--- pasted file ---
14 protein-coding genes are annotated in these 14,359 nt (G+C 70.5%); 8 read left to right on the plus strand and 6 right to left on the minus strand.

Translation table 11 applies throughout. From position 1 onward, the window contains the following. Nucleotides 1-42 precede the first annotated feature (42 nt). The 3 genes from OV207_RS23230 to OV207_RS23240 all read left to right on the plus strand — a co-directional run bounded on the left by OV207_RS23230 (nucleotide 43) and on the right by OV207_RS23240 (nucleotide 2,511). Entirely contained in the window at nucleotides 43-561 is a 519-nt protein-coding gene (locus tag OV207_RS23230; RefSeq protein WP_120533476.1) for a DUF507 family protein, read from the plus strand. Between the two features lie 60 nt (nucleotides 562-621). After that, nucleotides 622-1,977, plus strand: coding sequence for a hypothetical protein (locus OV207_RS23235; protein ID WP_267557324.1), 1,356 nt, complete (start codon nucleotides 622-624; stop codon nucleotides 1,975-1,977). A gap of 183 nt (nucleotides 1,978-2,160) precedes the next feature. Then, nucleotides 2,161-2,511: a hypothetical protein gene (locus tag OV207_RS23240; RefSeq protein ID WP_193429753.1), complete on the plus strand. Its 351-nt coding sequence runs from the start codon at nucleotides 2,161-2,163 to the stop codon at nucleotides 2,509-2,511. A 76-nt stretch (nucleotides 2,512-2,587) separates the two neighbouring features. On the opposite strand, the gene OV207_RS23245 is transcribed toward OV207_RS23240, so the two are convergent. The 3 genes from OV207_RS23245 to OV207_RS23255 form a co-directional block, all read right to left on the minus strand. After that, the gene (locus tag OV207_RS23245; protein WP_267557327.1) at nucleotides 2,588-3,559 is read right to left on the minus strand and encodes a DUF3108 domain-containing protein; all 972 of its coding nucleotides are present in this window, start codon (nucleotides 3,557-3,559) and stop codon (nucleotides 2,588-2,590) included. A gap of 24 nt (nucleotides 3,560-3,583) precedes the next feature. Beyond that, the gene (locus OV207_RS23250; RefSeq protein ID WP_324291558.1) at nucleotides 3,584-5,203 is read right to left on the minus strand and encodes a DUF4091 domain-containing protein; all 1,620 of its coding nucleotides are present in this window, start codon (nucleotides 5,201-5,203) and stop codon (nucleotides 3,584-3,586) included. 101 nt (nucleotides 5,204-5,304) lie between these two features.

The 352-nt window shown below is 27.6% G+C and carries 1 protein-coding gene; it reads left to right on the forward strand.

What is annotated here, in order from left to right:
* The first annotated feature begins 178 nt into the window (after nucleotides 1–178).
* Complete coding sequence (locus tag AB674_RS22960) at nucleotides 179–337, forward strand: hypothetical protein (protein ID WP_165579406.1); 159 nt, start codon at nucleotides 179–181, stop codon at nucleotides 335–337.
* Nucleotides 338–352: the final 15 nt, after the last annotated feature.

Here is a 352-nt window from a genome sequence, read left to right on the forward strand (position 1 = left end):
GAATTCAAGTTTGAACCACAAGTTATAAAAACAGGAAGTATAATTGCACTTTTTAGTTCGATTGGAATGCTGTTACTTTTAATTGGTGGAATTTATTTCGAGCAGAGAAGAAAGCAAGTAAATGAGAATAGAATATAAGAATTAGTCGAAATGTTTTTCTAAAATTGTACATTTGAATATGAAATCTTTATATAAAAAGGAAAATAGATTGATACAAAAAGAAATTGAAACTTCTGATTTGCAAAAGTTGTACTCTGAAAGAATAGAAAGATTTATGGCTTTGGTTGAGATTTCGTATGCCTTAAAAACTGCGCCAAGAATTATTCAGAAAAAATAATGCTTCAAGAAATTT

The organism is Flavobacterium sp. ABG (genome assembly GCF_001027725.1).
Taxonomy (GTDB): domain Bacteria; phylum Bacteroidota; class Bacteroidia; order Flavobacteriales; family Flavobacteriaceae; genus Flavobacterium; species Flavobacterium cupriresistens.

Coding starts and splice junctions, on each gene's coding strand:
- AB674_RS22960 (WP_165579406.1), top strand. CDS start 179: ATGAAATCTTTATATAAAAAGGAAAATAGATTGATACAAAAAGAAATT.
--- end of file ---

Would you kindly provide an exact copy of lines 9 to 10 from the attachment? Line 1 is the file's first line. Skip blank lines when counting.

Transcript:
GAATTCAAGTTTGAACCACAAGTTATAAAAACAGGAAGTATAATTGCACTTTTTAGTTCGATTGGAATGCTGTTACTTTTAATTGGTGGAATTTATTTCGAGCAGAGAAGAAAGCAAGTAAATGAGAATAGAATATAAGAATTAGTCGAAATGTTTTTCTAAAATTGTACATTTGAATATGAAATCTTTATATAAAAAGGAAAATAGATTGATACAAAAAGAAATTGAAACTTCTGATTTGCAAAAGTTGTACTCTGAAAGAATAGAAAGATTTATGGCTTTGGTTGAGATTTCGTATGCCTTAAAAACTGCGCCAAGAATTATTCAGAAAAAATAATGCTTCAAGAAATTT

The organism is Flavobacterium sp. ABG (genome assembly GCF_001027725.1).